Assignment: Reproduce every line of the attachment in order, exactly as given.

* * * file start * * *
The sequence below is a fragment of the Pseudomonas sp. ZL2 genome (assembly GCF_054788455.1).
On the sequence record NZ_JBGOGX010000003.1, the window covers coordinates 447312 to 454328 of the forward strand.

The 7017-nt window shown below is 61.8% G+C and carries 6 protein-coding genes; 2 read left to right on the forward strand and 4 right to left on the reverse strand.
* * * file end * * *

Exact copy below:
The sequence below is a fragment of the Pseudomonas sp. ZL2 genome (assembly GCF_054788455.1).
On the sequence record NZ_JBGOGX010000003.1, the window covers coordinates 447312 to 454328 of the forward strand.

The 7017-nt window shown below is 61.8% G+C and carries 6 protein-coding genes; 2 read left to right on the forward strand and 4 right to left on the reverse strand.